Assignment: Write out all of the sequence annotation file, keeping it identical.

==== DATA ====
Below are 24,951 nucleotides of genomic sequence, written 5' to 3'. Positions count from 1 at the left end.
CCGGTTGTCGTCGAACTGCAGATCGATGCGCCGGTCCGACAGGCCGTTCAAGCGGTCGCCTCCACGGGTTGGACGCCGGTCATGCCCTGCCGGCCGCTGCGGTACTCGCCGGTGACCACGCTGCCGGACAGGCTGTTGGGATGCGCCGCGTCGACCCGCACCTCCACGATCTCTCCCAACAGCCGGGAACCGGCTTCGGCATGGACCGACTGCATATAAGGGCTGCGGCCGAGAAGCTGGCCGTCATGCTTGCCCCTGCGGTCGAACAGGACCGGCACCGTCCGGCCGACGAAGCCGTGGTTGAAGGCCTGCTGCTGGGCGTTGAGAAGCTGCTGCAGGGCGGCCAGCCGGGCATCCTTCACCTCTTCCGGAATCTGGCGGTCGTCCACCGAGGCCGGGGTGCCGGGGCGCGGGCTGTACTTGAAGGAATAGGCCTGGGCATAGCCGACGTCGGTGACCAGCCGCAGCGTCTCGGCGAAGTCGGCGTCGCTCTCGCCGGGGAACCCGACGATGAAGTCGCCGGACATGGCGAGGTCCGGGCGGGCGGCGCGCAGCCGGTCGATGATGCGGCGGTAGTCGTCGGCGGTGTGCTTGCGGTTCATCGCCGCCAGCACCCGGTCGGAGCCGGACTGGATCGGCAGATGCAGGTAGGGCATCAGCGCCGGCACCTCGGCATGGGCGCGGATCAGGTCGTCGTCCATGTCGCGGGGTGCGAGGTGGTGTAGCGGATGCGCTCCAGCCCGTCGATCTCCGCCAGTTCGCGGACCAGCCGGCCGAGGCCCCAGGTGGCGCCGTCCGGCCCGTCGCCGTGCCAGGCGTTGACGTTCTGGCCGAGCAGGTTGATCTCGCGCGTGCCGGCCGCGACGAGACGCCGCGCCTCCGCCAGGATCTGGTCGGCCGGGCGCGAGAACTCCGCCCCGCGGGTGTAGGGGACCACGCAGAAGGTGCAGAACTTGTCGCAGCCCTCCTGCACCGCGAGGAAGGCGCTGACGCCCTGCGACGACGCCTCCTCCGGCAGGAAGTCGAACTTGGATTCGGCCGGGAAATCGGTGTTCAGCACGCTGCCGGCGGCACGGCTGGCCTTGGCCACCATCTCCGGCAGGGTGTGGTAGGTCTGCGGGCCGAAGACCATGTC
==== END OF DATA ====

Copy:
Below are 24,951 nucleotides of genomic sequence, written 5' to 3'. Positions count from 1 at the left end.
CCGGTTGTCGTCGAACTGCAGATCGATGCGCCGGTCCGACAGGCCGTTCAAGCGGTCGCCTCCACGGGTTGGACGCCGGTCATGCCCTGCCGGCCGCTGCGGTACTCGCCGGTGACCACGCTGCCGGACAGGCTGTTGGGATGCGCCGCGTCGACCCGCACCTCCACGATCTCTCCCAACAGCCGGGAACCGGCTTCGGCATGGACCGACTGCATATAAGGGCTGCGGCCGAGAAGCTGGCCGTCATGCTTGCCCCTGCGGTCGAACAGGACCGGCACCGTCCGGCCGACGAAGCCGTGGTTGAAGGCCTGCTGCTGGGCGTTGAGAAGCTGCTGCAGGGCGGCCAGCCGGGCATCCTTCACCTCTTCCGGAATCTGGCGGTCGTCCACCGAGGCCGGGGTGCCGGGGCGCGGGCTGTACTTGAAGGAATAGGCCTGGGCATAGCCGACGTCGGTGACCAGCCGCAGCGTCTCGGCGAAGTCGGCGTCGCTCTCGCCGGGGAACCCGACGATGAAGTCGCCGGACATGGCGAGGTCCGGGCGGGCGGCGCGCAGCCGGTCGATGATGCGGCGGTAGTCGTCGGCGGTGTGCTTGCGGTTCATCGCCGCCAGCACCCGGTCGGAGCCGGACTGGATCGGCAGATGCAGGTAGGGCATCAGCGCCGGCACCTCGGCATGGGCGCGGATCAGGTCGTCGTCCATGTCGCGGGGTGCGAGGTGGTGTAGCGGATGCGCTCCAGCCCGTCGATCTCCGCCAGTTCGCGGACCAGCCGGCCGAGGCCCCAGGTGGCGCCGTCCGGCCCGTCGCCGTGCCAGGCGTTGACGTTCTGGCCGAGCAGGTTGATCTCGCGCGTGCCGGCCGCGACGAGACGCCGCGCCTCCGCCAGGATCTGGTCGGCCGGGCGCGAGAACTCCGCCCCGCGGGTGTAGGGGACCACGCAGAAGGTGCAGAACTTGTCGCAGCCCTCCTGCACCGCGAGGAAGGCGCTGACGCCCTGCGACGACGCCTCCTCCGGCAGGAAGTCGAACTTGGATTCGGCCGGGAAATCGGTGTTCAGCACGCTGCCGGCGGCACGGCTGGCCTTGGCCACCATCTCCGGCAGGGTGTGGTAGGTCTGCGGGCCGAAGACCATGTC